Attribution and Identification
I want to make it so artists can say whether they want to allow their texture packs to be remixed and specifically whether Texturejam is allowed to allow visitors to download remixed packs. To do this I need to be able to identify the pack in question. Even if we assume honest dealing from all the people involved, this is a tricky problem.
The first problem is identification: texture packs do not have unique identifiers. One of the most definitive lists of packs is probably the listings post on Minecraft forums. Packs have names and a URL labelled ‘Download Texture Pack’ which is actually a post elsewhere on the forum. Packs are generally identified by the forum thread where they were introduced—new releases are announced by editing the top post of the thread. Because the forum includes the post title in the URL, the URL generally changes with every release.
This leaves names, and problem there is that names can mutate during the lifetime of the pack as well—there is a convention of sometimes naming the pack variously ‘Warpspasm’s Pony Pack’, ‘ponypack by W@rpsp@sm’ or just ‘PonyPack’, which is OK so long as no-one else thinks to name their pack Pony Pack. We can up to a point have the computer guess whether two names name the same thing, but it is likely to be hit-or-miss.
Identification matters because if Texturejam can’t tell whether pack X and pack Y are the same pack, it can’t know whether permissions given to X apply to Y.
I don’t want Tetxurejam to pass off one person’s work as someone else’s, which is why the source packs have their own pages on Texturejam with links to the forum posts that identify the original creator. For example, page for Tungsten’s Texpack + Patches links to the page for Tungsten’s Texpack, which links to Tungsten’s forum post as best I can. Where the pack has a proper home page we link to that too.
The trick here is that few packs have dedicated home pages, and forum-post URLs change. My plan for trying to address this is to add artists’ pages to Texturejam. This will allow for several URLs to be used to identify the artist, and for links to their Twitter or Minecraft Forums identity. The downside is that it is yet another page on the internet that needs updating.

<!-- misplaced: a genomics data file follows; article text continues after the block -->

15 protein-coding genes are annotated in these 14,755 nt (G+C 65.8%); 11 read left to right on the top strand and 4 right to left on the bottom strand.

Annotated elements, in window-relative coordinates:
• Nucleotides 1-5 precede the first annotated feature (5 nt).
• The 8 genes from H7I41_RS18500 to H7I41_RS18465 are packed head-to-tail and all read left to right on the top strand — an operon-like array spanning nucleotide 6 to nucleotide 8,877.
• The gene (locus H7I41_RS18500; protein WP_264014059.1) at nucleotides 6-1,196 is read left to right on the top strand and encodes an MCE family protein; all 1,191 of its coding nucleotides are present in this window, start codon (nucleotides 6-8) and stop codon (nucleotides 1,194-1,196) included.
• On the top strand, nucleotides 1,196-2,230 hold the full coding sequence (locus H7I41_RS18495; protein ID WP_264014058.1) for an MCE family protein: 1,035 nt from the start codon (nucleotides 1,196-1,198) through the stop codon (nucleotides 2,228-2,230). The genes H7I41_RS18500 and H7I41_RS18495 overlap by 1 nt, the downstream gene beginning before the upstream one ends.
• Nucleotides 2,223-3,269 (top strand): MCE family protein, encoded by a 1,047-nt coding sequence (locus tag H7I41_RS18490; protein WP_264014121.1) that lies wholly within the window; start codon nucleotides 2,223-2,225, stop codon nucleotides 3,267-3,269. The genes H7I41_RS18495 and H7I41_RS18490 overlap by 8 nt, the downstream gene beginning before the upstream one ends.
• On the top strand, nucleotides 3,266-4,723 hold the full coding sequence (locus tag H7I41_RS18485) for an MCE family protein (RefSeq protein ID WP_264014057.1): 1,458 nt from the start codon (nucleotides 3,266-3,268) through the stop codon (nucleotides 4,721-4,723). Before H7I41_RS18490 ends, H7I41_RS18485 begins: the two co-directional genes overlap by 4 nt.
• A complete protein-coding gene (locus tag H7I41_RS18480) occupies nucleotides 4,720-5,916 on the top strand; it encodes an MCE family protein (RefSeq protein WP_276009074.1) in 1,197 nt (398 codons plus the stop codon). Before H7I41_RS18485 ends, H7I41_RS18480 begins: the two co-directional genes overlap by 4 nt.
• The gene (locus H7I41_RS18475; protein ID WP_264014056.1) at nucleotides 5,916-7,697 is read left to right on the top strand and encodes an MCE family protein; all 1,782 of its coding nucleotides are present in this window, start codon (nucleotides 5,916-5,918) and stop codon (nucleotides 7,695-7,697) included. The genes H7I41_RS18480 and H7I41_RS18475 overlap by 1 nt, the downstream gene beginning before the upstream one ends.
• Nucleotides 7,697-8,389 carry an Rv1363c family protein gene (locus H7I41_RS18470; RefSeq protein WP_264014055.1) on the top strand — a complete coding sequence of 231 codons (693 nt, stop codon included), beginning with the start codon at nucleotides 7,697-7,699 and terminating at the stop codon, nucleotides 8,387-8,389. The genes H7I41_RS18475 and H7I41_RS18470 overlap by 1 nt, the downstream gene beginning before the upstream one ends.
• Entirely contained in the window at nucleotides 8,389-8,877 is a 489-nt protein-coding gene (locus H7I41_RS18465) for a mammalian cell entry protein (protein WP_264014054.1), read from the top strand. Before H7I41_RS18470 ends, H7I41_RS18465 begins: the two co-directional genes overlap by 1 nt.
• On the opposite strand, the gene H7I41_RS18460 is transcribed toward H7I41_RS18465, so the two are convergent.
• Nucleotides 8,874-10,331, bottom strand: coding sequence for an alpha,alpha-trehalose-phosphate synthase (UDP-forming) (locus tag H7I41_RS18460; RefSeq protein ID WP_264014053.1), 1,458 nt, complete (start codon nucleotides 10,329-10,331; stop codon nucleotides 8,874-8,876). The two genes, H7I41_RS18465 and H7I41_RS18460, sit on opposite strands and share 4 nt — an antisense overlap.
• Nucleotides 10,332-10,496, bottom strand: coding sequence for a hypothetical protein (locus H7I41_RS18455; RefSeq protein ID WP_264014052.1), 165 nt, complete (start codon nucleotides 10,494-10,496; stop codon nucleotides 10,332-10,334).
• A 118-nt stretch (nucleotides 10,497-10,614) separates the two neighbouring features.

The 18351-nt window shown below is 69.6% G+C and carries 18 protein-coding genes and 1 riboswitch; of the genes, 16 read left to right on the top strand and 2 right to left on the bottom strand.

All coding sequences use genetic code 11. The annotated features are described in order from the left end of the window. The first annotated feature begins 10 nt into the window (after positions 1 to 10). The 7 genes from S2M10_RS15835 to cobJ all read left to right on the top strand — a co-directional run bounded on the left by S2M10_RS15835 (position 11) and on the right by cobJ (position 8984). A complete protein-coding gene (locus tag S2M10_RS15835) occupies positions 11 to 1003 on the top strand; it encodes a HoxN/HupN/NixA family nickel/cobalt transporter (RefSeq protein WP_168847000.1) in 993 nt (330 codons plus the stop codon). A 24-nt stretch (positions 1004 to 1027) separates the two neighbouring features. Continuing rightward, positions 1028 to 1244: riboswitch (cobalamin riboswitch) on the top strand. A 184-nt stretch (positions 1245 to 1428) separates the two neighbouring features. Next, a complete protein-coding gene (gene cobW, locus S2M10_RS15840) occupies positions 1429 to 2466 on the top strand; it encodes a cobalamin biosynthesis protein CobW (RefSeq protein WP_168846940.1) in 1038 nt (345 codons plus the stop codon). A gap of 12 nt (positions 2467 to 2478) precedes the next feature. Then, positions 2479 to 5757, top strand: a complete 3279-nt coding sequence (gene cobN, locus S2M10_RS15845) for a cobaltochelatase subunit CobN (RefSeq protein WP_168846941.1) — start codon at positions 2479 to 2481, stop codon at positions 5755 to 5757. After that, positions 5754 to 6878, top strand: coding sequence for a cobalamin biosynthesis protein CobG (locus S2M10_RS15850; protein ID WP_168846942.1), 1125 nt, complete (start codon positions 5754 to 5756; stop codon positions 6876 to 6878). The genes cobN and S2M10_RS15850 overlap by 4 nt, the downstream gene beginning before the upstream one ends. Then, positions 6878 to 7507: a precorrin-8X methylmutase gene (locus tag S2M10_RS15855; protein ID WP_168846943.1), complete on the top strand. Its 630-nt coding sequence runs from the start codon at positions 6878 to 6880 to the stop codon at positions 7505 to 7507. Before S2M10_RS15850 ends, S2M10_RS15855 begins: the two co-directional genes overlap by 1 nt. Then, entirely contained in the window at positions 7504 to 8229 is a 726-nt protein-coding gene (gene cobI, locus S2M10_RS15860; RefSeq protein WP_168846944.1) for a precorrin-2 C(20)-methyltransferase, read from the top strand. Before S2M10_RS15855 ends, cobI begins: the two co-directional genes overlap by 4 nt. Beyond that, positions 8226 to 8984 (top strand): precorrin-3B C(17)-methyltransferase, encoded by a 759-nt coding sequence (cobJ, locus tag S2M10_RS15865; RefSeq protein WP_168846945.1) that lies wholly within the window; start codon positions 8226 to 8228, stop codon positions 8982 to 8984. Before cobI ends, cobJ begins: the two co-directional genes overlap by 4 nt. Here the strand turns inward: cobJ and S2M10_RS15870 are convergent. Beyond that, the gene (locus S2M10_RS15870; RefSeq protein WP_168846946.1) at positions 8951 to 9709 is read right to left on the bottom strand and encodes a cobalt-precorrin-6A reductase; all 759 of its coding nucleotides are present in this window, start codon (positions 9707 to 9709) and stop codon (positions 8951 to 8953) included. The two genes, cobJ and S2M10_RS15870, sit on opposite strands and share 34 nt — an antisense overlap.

Keeping the list of source packs on Texturejam up-to-date is important because it determines whether to offer a patched version of a pack based on which Minecraft version the pack is designed for. If it has out-of-date info it will offer a patched version when it should not.
I can’t expect pack artists to keep their details up-to-date on Texturejam, even if they knew about Texturejam. Even if they wanted to, most artists barely have time to update a forum post, let alone edit information on the half-a-dozen other sites with lists of texture packs. And there are not enough people who know about Minecraft texture packs to make the critical mass needed to run a wiki.
This leaves the automation approach—writing programs to download lists of packs and parse them for information about versions and download links. There are a difficulties with this approach. The lists are designed for human readers, not machines. As discussed earlier, identification of packs is tricky, which means that we may know that Turtle Pack supports Beta 1.9 but not know that this is the same pack as Snaggletooth’s Turtles Pack. There is extra complication added by the practice of wrapping the download and home-page URLs via parasitic sites like Mediafire and Adfly—a human can click through and sigh and tut and moan at the extra advertisements, but it is not so easy for a program trying to gather information.
Death of the Web Predicted
Twenty years ago the vision for the Web was of resources freely shared, properly identified, with stable URLs and clear attribution expressed in metadata easily parsed by machines so as to enabled new and unexpected ways of combining and reusing those resources. The publication of texture packs in Minecraft illustrates as well as anything how it is possible to take every aspect of best practice and run in the opposite direction as fast as possible.